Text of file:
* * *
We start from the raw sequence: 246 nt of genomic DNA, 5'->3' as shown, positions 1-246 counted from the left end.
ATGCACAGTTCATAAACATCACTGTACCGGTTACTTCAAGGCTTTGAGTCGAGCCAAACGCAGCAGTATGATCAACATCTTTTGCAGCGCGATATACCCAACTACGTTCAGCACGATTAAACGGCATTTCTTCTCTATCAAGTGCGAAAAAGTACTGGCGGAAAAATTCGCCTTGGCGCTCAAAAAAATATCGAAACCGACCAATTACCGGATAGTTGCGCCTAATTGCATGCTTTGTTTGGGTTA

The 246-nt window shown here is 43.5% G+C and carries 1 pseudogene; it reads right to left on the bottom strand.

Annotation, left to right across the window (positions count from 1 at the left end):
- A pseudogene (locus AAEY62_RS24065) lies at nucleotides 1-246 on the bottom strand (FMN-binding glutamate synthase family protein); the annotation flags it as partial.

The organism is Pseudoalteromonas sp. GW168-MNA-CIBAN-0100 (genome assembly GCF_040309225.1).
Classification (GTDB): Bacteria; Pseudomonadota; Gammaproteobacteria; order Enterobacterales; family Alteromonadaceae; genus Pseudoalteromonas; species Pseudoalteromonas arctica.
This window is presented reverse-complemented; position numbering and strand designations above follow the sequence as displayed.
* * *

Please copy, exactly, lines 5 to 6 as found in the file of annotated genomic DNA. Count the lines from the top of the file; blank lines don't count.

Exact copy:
- A pseudogene (locus AAEY62_RS24065) lies at nucleotides 1-246 on the bottom strand (FMN-binding glutamate synthase family protein); the annotation flags it as partial.

The organism is Pseudoalteromonas sp. GW168-MNA-CIBAN-0100 (genome assembly GCF_040309225.1).